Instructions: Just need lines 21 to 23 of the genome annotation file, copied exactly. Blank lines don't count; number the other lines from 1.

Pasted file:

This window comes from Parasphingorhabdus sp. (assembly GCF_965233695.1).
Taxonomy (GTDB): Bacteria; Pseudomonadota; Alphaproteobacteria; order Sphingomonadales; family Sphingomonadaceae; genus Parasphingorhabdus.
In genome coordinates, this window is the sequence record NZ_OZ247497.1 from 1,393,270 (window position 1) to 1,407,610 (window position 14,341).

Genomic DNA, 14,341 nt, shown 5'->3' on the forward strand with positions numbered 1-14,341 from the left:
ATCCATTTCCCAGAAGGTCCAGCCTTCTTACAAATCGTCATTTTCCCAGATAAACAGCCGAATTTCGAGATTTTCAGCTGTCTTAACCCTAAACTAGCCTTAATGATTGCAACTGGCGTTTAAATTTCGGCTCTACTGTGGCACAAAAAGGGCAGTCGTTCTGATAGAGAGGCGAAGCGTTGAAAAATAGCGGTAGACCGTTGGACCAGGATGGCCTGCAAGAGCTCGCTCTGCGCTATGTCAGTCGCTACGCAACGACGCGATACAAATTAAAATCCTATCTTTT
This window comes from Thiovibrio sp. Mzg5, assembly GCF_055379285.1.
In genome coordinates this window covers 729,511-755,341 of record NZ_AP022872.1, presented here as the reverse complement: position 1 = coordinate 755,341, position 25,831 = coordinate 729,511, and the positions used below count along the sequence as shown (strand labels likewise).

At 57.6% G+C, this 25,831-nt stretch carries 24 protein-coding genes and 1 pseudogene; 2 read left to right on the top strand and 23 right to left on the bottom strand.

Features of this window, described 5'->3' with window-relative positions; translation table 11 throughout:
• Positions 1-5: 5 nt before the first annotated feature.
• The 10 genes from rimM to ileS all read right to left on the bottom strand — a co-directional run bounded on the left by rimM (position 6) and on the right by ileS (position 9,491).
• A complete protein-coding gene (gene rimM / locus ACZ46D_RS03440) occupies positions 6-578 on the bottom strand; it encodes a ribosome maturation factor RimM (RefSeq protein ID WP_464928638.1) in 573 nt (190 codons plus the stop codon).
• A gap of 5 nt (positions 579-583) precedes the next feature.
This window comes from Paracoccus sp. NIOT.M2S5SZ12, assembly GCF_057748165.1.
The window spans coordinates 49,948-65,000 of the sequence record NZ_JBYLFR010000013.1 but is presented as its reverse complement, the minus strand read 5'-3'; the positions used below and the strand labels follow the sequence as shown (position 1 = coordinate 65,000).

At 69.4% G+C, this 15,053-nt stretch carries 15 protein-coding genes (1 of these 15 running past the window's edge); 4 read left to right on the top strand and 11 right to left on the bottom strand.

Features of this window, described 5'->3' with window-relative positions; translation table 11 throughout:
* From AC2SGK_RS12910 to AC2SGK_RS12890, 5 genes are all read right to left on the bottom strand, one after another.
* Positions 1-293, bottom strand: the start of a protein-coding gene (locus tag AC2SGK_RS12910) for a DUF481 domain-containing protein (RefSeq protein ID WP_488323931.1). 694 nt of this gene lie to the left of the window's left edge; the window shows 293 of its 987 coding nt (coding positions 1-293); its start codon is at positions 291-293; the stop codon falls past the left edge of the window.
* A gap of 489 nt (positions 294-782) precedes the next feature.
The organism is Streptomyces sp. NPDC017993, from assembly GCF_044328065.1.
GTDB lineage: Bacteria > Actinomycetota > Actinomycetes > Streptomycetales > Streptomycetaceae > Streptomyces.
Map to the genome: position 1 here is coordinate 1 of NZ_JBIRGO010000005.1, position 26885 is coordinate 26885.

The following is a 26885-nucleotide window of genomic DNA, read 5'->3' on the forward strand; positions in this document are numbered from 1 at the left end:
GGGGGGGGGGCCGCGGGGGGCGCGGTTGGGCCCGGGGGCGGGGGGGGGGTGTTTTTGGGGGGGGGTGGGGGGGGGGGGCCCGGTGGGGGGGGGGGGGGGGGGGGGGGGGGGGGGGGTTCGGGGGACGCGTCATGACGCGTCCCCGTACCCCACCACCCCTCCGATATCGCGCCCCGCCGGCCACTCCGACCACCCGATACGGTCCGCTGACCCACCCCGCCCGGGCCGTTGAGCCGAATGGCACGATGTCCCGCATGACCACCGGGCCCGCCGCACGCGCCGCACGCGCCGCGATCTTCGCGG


The organism is Streptomyces sp. NPDC017993, from assembly GCF_044328065.1.
GTDB lineage: Bacteria > Actinomycetota > Actinomycetes > Streptomycetales > Streptomycetaceae > Streptomyces.
Map to the genome: position 1 here is coordinate 1 of NZ_JBIRGO010000005.1, position 26885 is coordinate 26885.